Pollack's rule

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Pollack's Rule states that microprocessor "performance increase due to microarchitecture advances is roughly proportional to [the] square root of [the] increase in complexity". This contrasts with power consumption increase, which is roughly linearly proportional to the increase in complexity. Complexity in this context means processor logic, i.e. its area.

The rule, which is an industry term, is named for Fred Pollack, a lead engineer and fellow at Intel.

Pollack's Rule gained increasing relevance in 2008 due to the broad adoption of multi-core computing and concern expressed by businesses and individuals at the huge electricity demands of computers.

A generous interpretation of the rule allows for the case in which an ideal device could contain hundreds of low-complexity cores, each operating at very low power and together performing large amounts of (processing) work quickly. This describes a massively parallel processor array (MPPA), which is currently being used in embedded systems and hardware accelerators.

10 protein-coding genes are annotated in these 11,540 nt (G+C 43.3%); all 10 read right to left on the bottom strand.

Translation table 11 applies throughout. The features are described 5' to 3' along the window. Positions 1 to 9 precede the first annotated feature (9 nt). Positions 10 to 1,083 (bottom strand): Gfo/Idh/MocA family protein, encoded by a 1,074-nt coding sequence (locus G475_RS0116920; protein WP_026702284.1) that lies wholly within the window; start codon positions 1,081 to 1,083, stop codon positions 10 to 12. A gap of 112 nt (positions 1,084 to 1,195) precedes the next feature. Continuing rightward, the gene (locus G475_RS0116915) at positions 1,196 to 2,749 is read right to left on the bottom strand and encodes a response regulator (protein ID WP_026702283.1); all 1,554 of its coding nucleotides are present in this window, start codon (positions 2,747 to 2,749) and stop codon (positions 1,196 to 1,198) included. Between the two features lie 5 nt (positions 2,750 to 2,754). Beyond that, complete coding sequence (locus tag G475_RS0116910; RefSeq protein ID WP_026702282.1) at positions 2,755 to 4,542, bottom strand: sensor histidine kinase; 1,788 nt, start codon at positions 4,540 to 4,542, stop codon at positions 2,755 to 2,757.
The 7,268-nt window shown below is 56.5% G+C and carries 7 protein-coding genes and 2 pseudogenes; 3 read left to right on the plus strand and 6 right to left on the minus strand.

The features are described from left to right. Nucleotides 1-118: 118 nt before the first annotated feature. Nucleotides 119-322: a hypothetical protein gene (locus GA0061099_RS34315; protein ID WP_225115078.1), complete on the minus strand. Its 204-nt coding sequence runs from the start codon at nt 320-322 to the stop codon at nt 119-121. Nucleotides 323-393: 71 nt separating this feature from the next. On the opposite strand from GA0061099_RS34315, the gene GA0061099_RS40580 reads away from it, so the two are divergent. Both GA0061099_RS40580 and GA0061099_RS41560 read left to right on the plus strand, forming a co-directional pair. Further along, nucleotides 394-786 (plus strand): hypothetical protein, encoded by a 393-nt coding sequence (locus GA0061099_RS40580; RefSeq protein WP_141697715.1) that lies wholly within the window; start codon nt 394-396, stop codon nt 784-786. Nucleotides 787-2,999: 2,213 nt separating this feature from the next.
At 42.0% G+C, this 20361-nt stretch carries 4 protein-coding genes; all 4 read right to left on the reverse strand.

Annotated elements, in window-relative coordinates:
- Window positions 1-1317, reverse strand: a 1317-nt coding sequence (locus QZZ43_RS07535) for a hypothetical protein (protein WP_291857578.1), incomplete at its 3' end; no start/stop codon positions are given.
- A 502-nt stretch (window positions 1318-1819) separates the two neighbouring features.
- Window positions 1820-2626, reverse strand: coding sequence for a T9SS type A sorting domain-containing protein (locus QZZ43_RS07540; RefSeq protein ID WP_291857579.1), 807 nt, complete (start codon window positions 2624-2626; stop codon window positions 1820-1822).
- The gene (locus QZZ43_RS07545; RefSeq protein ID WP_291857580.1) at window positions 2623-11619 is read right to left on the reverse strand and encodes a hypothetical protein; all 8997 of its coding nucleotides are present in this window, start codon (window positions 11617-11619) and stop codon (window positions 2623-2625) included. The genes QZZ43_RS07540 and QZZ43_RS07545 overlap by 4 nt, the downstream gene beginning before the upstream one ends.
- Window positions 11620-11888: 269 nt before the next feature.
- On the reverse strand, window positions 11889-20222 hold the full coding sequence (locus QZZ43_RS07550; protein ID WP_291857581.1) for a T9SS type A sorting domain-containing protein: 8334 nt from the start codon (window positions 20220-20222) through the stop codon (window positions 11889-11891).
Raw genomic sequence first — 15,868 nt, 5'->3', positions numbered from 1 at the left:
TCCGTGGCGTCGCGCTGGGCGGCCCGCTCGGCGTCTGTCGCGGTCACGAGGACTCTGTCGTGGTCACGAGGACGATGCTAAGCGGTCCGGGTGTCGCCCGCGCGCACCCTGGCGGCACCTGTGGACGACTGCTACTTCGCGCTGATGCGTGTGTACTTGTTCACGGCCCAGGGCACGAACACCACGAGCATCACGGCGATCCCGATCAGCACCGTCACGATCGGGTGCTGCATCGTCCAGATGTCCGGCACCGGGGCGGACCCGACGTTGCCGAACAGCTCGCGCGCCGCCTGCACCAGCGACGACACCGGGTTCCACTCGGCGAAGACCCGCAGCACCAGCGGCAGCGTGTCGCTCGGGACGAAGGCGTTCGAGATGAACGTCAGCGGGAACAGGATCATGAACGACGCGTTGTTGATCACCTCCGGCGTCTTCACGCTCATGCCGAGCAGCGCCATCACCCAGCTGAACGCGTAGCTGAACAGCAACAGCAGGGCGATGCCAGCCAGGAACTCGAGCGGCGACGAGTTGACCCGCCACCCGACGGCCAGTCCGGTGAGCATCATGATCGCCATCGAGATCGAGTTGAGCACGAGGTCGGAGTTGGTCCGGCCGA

Implications of the rule on chip performance[edit]

According to Moore's law, each new technology generation doubles number of transistors. This increases their speed by 40%[citation needed]. On the other hand, Pollack's rule implies that microarchitecture advances improve the performance by another 2 ≈ 41%. Therefore, the overall performance increase is roughly two-fold, while the power consumption stays the same. In practice, however, implementing new microarchitecture every new generation is difficult, so microarchitecture gains are typically less.[1]


  1. ^ Shekhar Borkar, Andrew A. Chien (May 2011). "The Future of Microprocessors". Communications of the ACM. 54 (5): 67. doi:10.1145/1941487.1941507.[circular reference].

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